How to handle criticism well

Treat each criticism as an opportunity to improve yourself

Proverbs 1:5 (NIV) let the wise listen and add to their learning, and let the discerning get guidance­­

Proverbs 19:20 (NIV) Listen to advice and accept instruction, and in the end you will be wise.

Don’t take yourself too seriously

We will not be able to take criticisms if we think too highly about ourselves. The Bible warns us against that.

(Rom 12:3 NIV)  For by the grace given me I say to every one of you: Do not think of yourself more highly than you ought, but rather think of yourself with sober judgment, in accordance with the measure of faith God has given you.

Evaluate the critic

Who is it that criticized you? Is it someone who is always critical about everything? If so, we may not need to take the criticism seriously because most probably the problem does not lie with us but with the critic who seem to find fault in everything.

In John 8, Jesus was confronted by a group of self-righteous, critical people who can find fault in others but not in themselves. While Jesus took the sin of the adulterer seriously, He showed no regard for the people who are finding fault in others.

Recognize that good people get criticized too

Even Jesus, who has no faults, was heavily criticized.

(Luke 7:34 NIV)  The Son of Man came eating and drinking, and you say, ‘Here is a glutton and a drunkard, a friend of tax collectors and “sinners.”‘

(John 8:48 NIV)  The Jews answered him, “Aren’t we right in saying that you are a Samaritan and demon-possessed?”

While we need to pay attention to criticisms and learn from them, do not let our self worth be affected by other people’s criticism of us. Remember, as in the above cases, that criticisms can be completely misplaced. We should discern what are rubbish remarks against us and not allow them to adversely affect us.

Watch the crowd that criticizes you

As a general rule, if one or two person picks on you, it may be because they are especially picky people. But if many people raise the same issue with you, it may be time to sit up and take notice. It is less likely that everyone is so wrong about you. Listen to what the crowd has to say.

When Solomon died, his son Rehoboam made the terrible mistake of not taking the criticism of even the whole assembly of Israel. As a result, he lost the support of the people.

(1 Ki 12:3-4 NIV)  So they sent for Jeroboam, and he and the whole assembly of Israel went to Rehoboam and said to him: {4} “Your father put a heavy yoke on us, but now lighten the harsh labor and the heavy yoke he put on us, and we will serve you.”

(1 Ki 12:13-16 NIV)  The king answered the people harshly. Rejecting the advice given him by the elders, {14} he followed the advice of the young men and said, “My father made your yoke heavy; I will make it even heavier. My father scourged you with whips; I will scourge you with scorpions.” {15} So the king did not listen to the people, for this turn of events was from the LORD, to fulfill the word the LORD had spoken to Jeroboam son of Nebat through Ahijah the Shilonite. {16} When all Israel saw that the king refused to listen to them, they answered the king: “What share do we have in David, what part in Jesse’s son? To your tents, O Israel! Look after your own house, O David!” So the Israelites went home.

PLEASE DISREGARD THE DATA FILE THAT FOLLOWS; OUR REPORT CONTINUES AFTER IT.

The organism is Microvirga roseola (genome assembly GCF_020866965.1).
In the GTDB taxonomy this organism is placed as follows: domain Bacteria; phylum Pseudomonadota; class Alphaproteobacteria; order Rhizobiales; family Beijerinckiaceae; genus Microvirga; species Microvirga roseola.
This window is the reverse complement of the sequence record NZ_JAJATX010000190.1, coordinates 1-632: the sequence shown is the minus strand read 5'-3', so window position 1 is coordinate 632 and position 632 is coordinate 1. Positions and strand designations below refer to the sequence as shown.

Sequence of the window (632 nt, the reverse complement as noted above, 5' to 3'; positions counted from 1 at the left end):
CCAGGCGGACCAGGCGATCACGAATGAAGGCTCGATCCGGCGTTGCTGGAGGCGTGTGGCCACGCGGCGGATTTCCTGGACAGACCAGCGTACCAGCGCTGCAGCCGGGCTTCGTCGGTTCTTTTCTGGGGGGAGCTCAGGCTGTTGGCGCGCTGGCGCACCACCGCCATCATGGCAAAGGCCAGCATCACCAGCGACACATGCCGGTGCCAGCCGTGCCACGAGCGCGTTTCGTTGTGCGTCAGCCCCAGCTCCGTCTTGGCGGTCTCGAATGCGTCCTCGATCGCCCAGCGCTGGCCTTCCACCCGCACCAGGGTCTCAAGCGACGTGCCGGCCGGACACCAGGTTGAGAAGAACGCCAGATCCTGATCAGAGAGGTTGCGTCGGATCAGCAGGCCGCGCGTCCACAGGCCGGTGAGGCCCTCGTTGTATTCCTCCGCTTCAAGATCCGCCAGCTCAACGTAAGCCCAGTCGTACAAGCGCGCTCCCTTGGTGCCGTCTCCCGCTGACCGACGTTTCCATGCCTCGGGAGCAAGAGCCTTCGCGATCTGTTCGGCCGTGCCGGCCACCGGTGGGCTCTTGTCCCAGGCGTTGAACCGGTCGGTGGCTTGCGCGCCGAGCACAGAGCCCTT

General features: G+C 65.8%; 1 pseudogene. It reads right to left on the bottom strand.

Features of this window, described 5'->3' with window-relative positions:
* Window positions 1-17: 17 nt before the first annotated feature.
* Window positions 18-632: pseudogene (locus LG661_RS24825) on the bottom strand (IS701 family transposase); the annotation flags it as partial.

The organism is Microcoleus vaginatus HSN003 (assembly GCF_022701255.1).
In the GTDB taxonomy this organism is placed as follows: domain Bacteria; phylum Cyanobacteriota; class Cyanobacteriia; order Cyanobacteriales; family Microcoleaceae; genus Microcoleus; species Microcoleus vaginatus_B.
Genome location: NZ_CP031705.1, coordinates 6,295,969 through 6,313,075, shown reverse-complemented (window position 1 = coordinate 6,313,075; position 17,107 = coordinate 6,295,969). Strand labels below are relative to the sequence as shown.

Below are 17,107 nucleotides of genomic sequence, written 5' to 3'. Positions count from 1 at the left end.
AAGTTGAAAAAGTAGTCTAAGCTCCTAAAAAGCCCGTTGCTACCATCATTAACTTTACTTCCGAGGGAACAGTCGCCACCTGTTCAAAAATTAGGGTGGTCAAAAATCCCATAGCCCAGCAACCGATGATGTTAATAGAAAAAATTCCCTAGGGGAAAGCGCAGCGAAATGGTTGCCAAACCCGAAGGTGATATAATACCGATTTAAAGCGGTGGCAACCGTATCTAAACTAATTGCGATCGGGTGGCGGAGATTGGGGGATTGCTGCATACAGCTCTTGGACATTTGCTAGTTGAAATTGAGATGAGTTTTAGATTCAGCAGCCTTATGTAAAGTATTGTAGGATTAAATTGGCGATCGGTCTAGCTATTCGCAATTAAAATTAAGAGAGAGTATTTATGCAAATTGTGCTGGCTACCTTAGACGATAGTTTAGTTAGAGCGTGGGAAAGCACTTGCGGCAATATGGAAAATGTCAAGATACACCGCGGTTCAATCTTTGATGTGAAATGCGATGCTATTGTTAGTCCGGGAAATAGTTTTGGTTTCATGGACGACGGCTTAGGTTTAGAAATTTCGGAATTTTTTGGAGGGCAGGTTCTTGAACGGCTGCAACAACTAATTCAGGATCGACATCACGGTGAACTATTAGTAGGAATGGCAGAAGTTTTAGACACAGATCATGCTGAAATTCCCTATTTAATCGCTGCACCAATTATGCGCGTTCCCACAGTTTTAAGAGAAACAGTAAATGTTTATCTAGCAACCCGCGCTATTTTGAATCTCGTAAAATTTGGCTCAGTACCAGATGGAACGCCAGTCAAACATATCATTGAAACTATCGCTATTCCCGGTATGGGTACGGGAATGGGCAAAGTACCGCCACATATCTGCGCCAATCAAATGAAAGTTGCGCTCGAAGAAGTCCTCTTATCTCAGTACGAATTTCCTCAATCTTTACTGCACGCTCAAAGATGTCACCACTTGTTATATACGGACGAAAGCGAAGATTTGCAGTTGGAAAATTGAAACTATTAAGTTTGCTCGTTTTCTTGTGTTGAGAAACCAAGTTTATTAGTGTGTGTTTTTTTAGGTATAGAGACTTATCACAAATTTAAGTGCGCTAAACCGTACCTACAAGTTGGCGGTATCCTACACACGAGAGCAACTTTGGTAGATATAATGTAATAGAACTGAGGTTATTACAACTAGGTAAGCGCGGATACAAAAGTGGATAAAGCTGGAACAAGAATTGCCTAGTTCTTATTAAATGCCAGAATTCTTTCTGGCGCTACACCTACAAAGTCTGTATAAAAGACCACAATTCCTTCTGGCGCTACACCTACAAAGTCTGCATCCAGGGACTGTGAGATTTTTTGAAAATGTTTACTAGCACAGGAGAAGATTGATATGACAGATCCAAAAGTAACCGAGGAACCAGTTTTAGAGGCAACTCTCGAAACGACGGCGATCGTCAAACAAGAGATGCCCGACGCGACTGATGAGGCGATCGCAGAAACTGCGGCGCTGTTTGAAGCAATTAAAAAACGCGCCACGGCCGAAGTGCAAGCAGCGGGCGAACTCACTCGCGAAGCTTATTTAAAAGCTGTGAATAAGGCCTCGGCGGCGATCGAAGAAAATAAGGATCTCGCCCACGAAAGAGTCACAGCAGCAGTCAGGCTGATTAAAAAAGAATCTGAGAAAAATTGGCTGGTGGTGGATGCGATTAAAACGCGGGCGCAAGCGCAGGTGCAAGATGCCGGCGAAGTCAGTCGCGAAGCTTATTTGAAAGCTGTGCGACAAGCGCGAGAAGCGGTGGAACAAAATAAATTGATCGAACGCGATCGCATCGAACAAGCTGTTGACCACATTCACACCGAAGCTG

Use the criticism as a motivation to prove your critics wrong

When David told King Saul that he wanted to kill the Philistine Goliath, he was met with criticism. Yet David did not let the criticisms dampen his motivation. He continued to push on and eventually proved his critics wrong.

(1 Sam 17:33-36 NIV)  Saul replied, “You are not able to go out against this Philistine and fight him; you are only a boy, and he has been a fighting man from his youth.” {34} But David said to Saul, “Your servant has been keeping his father’s sheep. When a lion or a bear came and carried off a sheep from the flock, {35} I went after it, struck it and rescued the sheep from its mouth. When it turned on me, I seized it by its hair, struck it and killed it. {36} Your servant has killed both the lion and the bear; this uncircumcised Philistine will be like one of them, because he has defied the armies of the living God.

Do not let criticism deter you from your mission

Jesus was a fine example of Someone who was heavily criticized when carrying out His mission. Yet He did not let such criticisms deter Him. He was very clear what He had to do.

(Mat 9:11-13 NIV)  When the Pharisees saw this, they asked his disciples, “Why does your teacher eat with tax collectors and ‘sinners’?” {12} On hearing this, Jesus said, “It is not the healthy who need a doctor, but the sick. {13} But go and learn what this means: ‘I desire mercy, not sacrifice.’ For I have not come to call the righteous, but sinners.”

Surround yourself with positive people

Just as criticisms have the tendency to weigh us down, positive comments can lift us up. That is why there is a need to surround ourselves with positive people.

Even Jesus got encouragement from His close disciples when they pledged their faith in Him.

(Mat 16:13-17 NIV)  When Jesus came to the region of Caesarea Philippi, he asked his disciples, “Who do people say the Son of Man is?” {14} They replied, “Some say John the Baptist; others say Elijah; and still others, Jeremiah or one of the prophets.” {15} “But what about you?” he asked. “Who do you say I am?” {16} Simon Peter answered, “You are the Christ, the Son of the living God.” {17} Jesus replied, “Blessed are you, Simon son of Jonah, for this was not revealed to you by man, but by my Father in heaven.